Jane Osborne, Assistant Director of Technology Integration, Albemarle County Public Schools
“We want all teachers to be able to enter all learning spaces and provide instruction through high-quality screens, high-quality speakers, and advanced functionality,” he says.
While some students still lack connectivity at home, once they are in the classroom with a variety of modern audiovisual devices, they get the chance to use technology that expands their learning.
The Childress Independent School District has been deeply committed to providing effective learning tools for its 1,000 students. Each teacher at the three Texas County schools can choose to have a Promethean ActivPanel in their classroom, and most do, says Sarah Mills, director of federal curriculum and programs for the district. Although there are no formal measures of student participation, classroom reports support their value.
Mills says digital whiteboards promote equality by improving the learning experience for all students, regardless of ability or special needs.
explore: How can IT leaders make learning easier for visually impaired students?
“Anytime you have a student who is able to interact with whatever they’re working on, it will progressively improve that student’s success,” she says. “When a special education student, for example, is able to manipulate the material in the lesson, it will be a more realistic learning experience, and they will retain it better. For any group of students, being able to engage with the material in a tangible way enhances learning.”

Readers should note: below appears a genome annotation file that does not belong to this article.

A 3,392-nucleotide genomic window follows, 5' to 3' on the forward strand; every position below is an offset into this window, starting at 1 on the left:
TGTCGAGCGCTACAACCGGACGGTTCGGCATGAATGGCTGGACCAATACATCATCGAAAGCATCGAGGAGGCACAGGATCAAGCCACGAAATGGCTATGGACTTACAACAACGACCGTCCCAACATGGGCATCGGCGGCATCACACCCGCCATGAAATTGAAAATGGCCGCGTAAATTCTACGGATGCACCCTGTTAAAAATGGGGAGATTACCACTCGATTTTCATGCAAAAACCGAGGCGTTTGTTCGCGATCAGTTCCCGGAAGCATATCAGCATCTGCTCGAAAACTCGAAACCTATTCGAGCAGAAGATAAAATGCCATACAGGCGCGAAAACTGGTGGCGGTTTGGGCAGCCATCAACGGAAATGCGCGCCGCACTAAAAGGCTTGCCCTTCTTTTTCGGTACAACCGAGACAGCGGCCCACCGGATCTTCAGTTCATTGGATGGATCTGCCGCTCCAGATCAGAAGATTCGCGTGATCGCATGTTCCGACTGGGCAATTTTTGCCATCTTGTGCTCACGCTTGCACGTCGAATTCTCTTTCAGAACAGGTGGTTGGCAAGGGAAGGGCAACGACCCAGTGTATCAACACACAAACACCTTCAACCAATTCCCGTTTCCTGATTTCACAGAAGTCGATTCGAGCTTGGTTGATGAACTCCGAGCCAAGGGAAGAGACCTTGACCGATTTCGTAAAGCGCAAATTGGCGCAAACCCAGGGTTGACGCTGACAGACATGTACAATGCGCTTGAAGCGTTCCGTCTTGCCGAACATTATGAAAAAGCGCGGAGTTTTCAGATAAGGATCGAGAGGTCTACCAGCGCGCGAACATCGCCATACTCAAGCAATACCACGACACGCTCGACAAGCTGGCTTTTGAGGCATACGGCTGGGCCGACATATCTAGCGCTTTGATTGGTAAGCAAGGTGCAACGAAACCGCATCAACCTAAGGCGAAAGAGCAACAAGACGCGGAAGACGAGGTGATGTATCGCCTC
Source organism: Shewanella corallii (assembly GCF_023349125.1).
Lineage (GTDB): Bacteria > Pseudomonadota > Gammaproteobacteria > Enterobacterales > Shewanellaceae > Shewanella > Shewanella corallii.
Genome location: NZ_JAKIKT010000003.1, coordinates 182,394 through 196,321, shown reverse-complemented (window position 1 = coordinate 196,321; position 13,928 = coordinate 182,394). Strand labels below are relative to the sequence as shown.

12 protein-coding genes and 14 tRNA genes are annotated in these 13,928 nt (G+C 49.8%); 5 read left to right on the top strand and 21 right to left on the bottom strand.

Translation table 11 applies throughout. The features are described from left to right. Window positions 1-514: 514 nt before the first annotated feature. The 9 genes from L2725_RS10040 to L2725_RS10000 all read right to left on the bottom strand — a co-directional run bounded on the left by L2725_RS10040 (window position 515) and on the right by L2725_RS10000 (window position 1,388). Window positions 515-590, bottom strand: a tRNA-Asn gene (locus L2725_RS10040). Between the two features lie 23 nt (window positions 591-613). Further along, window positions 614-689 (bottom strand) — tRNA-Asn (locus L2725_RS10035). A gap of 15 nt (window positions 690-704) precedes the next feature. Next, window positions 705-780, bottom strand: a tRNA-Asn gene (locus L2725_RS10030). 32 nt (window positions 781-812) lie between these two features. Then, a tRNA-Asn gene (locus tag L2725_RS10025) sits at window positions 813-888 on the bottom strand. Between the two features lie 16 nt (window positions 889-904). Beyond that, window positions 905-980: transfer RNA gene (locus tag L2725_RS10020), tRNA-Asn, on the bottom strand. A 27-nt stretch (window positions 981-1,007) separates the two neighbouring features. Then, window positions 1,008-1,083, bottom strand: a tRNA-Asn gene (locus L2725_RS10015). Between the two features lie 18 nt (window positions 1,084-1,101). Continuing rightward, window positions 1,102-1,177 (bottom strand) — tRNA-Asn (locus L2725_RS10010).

Mills adds that the boards also promote student participation at every grade level. “In biology, for example, students get a chance to manipulate the cell, not just see an image,” she says. “It doesn’t matter how old they are. When students are allowed to go in and fiddle with technology, it grabs their attention.”
Modern technology supports quality teaching
For all the misery and learning disruption the pandemic has caused, the pandemic has successfully pushed New Bedford Public Schools toward greater use of educational technology, says Robert Tetro, Massachusetts County Chief Technology Officer.
Last summer, NBPS invested $1.2 million in upgraded networking and hardware, including new interactive flat panels for its three middle schools.
Says Tetro, whose school district serves nearly 13,000 students in 25 schools.
The NBPS plans to deploy interactive boards in its primary schools as well. High schools are equipped with relatively new short-projection projectors, but they will be upgraded to interactive panels when they reach the end of their life.
Besides their presentation and interactive capabilities, the main considerations in choosing modern audiovisual tools, Tetreault says, are ease of use and maintenance, connectivity options, and the lifespan of the technology. Modern AV tools must be chosen to meet the needs of educators, so it is important to consult with them on procurement and provide them with training and support, he says.
“Professional development for teachers is really important so that they feel comfortable with techniques and have all the tools they can,” he says. “If teachers can’t handle technology, they can’t engage students.”
Read on: Professional development remains important in K-12 education.